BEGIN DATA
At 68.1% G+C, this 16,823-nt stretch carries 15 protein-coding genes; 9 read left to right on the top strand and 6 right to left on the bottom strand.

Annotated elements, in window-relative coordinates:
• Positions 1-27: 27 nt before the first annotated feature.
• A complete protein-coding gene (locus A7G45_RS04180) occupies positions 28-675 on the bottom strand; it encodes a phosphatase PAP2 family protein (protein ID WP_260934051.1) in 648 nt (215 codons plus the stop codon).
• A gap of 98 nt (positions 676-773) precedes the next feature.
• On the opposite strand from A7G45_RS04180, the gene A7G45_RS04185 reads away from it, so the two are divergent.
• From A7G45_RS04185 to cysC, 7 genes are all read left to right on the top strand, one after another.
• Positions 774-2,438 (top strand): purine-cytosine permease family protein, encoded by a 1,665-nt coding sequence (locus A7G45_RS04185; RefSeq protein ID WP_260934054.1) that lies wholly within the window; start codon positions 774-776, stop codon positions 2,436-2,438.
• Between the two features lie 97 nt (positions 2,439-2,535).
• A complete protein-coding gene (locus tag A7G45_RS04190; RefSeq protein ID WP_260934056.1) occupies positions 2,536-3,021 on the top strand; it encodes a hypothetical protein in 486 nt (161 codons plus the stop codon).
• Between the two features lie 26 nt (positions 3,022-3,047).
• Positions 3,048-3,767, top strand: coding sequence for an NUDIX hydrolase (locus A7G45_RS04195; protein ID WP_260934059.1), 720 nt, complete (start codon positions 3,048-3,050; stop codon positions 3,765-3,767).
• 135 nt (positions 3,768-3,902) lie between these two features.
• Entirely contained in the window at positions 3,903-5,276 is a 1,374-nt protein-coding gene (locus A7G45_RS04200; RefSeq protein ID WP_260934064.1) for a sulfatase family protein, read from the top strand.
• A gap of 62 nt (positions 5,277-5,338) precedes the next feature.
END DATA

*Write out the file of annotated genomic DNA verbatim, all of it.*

At 68.1% G+C, this 16,823-nt stretch carries 15 protein-coding genes; 9 read left to right on the top strand and 6 right to left on the bottom strand.

Annotated elements, in window-relative coordinates:
• Positions 1-27: 27 nt before the first annotated feature.
• A complete protein-coding gene (locus A7G45_RS04180) occupies positions 28-675 on the bottom strand; it encodes a phosphatase PAP2 family protein (protein ID WP_260934051.1) in 648 nt (215 codons plus the stop codon).
• A gap of 98 nt (positions 676-773) precedes the next feature.
• On the opposite strand from A7G45_RS04180, the gene A7G45_RS04185 reads away from it, so the two are divergent.
• From A7G45_RS04185 to cysC, 7 genes are all read left to right on the top strand, one after another.
• Positions 774-2,438 (top strand): purine-cytosine permease family protein, encoded by a 1,665-nt coding sequence (locus A7G45_RS04185; RefSeq protein ID WP_260934054.1) that lies wholly within the window; start codon positions 774-776, stop codon positions 2,436-2,438.
• Between the two features lie 97 nt (positions 2,439-2,535).
• A complete protein-coding gene (locus tag A7G45_RS04190; RefSeq protein ID WP_260934056.1) occupies positions 2,536-3,021 on the top strand; it encodes a hypothetical protein in 486 nt (161 codons plus the stop codon).
• Between the two features lie 26 nt (positions 3,022-3,047).
• Positions 3,048-3,767, top strand: coding sequence for an NUDIX hydrolase (locus A7G45_RS04195; protein ID WP_260934059.1), 720 nt, complete (start codon positions 3,048-3,050; stop codon positions 3,765-3,767).
• 135 nt (positions 3,768-3,902) lie between these two features.
• Entirely contained in the window at positions 3,903-5,276 is a 1,374-nt protein-coding gene (locus A7G45_RS04200; RefSeq protein ID WP_260934064.1) for a sulfatase family protein, read from the top strand.
• A gap of 62 nt (positions 5,277-5,338) precedes the next feature.